The New Zealand Herald

Play takes on tough is­sue of gay par­dons

- Ethan Sills Society · Amy Adams · New Zealand · United Kingdom · Alan Turing · Lunt · Oscar Wilde

Ear­lier this month, Jus­tice Min­is­ter Amy Adams an­nounced a law re­form al­low­ing New Zealand men with his­toric con­vic­tions for ho­mo­sex­ual acts to be par­doned.

It fol­lows re­cent law changes in the United King­dom which were sparked when WWII code breaker Alan Tur­ing re­ceived a post­hu­mous royal par­don in 2013.

For lo­cal play­wright Stephen Lunt, the move doesn’t go far enough. He sees it as only one step, say­ing there are still men who are ex­cluded from ap­ply­ing and it’s un­clear whether fam­i­lies can ap­ply on be­half of a de­ceased rel­a­tive.

“A lot of the re­ports praise it as solv­ing the prob­lem but it hasn’t, not at all,” Lunt says.

“When the UK first an­nounced it, only about 350 peo­ple ap­plied and since then only 86 have been par­doned. I feel like there has been one step. More work needs to be done by the Gov­ern­ment.”

Lunt tack­les the is­sue in his new play, Par­don Me Alan Tur­ing, at Te Pou the­atre as part of the Auck­land Fringe and Pride fes­ti­vals. It fo­cuses on Tur­ing and Os­car Wilde through the eyes of a jour­nal­ist look­ing into the lo­gis­tics of get­ting gay men par­doned.

“I liked the idea of these two meet­ing up, given how com­pletely dif­fer­ent they were,” Lunt says.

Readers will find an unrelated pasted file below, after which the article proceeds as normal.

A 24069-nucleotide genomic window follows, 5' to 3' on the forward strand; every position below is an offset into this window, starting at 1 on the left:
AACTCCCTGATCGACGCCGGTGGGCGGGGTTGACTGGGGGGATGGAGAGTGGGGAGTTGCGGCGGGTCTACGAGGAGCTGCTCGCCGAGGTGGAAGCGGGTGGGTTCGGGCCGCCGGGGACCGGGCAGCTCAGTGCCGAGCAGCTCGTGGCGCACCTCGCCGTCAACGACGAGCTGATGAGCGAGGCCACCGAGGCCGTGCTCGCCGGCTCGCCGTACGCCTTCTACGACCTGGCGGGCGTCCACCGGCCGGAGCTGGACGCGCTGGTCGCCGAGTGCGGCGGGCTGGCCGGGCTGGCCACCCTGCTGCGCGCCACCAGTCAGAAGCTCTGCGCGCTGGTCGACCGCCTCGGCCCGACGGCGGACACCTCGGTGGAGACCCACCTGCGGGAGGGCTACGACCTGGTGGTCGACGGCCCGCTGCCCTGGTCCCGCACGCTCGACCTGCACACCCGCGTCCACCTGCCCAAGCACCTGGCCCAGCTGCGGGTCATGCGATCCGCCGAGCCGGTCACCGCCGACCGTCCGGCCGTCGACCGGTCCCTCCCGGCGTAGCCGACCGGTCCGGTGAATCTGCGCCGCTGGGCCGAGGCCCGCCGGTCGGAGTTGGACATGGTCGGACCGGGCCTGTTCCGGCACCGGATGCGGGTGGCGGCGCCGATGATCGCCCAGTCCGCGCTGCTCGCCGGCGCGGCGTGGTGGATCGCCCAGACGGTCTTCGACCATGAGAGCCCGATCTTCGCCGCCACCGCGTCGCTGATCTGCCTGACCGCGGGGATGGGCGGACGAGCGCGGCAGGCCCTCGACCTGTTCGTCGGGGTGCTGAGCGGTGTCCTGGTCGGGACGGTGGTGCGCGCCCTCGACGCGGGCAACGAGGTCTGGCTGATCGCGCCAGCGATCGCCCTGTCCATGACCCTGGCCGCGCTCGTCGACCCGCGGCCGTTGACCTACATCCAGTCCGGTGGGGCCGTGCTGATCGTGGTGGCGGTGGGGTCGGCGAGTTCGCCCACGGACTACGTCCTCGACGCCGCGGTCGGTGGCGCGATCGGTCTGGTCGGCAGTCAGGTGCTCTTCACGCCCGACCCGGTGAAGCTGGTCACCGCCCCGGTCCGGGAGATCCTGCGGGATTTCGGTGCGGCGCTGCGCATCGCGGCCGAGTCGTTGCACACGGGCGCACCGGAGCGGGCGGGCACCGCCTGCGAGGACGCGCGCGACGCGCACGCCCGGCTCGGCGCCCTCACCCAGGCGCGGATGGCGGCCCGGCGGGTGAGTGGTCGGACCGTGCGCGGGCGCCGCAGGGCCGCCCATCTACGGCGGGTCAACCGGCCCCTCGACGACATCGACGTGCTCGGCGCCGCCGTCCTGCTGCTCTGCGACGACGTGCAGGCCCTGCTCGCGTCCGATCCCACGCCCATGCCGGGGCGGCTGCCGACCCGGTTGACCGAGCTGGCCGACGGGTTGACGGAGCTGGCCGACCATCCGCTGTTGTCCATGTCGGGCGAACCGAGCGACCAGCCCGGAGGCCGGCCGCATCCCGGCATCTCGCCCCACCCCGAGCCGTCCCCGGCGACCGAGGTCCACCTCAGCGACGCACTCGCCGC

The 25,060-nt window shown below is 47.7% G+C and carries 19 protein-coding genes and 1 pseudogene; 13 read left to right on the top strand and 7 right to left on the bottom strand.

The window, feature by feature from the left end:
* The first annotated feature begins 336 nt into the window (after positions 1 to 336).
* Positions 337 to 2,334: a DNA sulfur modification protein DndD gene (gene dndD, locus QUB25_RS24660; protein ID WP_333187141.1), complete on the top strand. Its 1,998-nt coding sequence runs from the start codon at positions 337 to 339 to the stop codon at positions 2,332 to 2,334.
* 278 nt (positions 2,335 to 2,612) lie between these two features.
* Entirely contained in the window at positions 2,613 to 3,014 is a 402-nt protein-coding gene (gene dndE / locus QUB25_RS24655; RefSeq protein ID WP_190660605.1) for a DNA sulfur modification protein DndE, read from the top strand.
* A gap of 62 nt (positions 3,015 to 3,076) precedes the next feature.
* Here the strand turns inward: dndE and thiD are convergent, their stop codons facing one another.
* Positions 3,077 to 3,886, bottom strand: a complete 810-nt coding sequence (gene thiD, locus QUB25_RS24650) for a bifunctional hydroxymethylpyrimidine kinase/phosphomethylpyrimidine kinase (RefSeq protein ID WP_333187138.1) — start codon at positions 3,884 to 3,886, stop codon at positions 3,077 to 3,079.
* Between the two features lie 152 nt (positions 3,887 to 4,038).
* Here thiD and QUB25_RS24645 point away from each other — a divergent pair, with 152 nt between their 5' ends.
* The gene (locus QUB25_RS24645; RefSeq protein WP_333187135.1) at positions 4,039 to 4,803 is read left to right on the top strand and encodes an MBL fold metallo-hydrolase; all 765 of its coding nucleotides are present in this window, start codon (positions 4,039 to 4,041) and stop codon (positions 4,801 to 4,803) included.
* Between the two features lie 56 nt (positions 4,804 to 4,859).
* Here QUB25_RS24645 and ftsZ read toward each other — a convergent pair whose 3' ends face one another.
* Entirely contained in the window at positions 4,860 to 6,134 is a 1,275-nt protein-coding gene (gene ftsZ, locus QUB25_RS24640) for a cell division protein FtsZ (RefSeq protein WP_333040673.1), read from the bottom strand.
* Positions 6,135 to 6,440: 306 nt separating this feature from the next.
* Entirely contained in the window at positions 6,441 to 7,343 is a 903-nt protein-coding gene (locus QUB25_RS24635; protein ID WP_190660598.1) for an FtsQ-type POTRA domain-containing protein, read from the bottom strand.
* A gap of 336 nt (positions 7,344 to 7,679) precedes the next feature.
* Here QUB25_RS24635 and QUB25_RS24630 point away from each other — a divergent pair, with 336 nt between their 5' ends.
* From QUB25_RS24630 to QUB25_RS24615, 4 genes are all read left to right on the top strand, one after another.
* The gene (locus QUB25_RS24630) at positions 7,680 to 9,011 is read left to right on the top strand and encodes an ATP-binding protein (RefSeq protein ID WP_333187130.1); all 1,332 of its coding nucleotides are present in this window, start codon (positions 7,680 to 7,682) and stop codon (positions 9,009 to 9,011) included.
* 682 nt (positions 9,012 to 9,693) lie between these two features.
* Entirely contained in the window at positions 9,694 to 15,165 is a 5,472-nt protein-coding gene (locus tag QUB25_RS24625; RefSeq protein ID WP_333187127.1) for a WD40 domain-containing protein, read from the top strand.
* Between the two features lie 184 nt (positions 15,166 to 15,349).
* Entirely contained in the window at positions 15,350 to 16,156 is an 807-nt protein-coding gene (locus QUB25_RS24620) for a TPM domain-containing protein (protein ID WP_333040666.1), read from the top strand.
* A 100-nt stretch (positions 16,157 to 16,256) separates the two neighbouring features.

The flash­backs con­sider the dif­fi­cul­ties the men faced in their per­sonal lives, fac­ing sim­i­lar re­ac­tions from fam­ily and friends de­spite mov­ing in dif­fer­ent so­cial cir­cles.

While it proves an im­por­tant les­son on the lives of two fa­mous gay men, the play also tack­les the ques­tion of why Tur­ing was orig­i­nally alone in be­ing par­doned, whereas those such as Wilde had to wait to have their con­vic­tions cleared. It also asks if the par­don is enough.

“Be­cause it’s been cen­turies of laws that have dis­crim­i­nated against ho­mo­sex­u­al­ity, and the dam­age done by gov­ern­ments and so­ci­eties, it’s go­ing to take . . . a long time to rec­tify, if ever,” Lunt says.

The tim­ing of the an­nounce­ment makes the new play feel slightly dated, but it gets an edge by dis­sect­ing the prob­lems that sur­round the par­don­ing laws. While Lunt agrees a blan­ket par­don wouldn’t work, he thinks that more needs to be done, par­tic­u­larly in New Zealand where par­dons will be re­viewed on a caseby-case ba­sis.

 ??  ?? Par­don Me Alan Tur­ing looks at the so­cial and po­lit­i­cal hur­dles faced by Alan Tur­ing and Os­car Wilde.
Par­don Me Alan Tur­ing looks at the so­cial and po­lit­i­cal hur­dles faced by Alan Tur­ing and Os­car Wilde.

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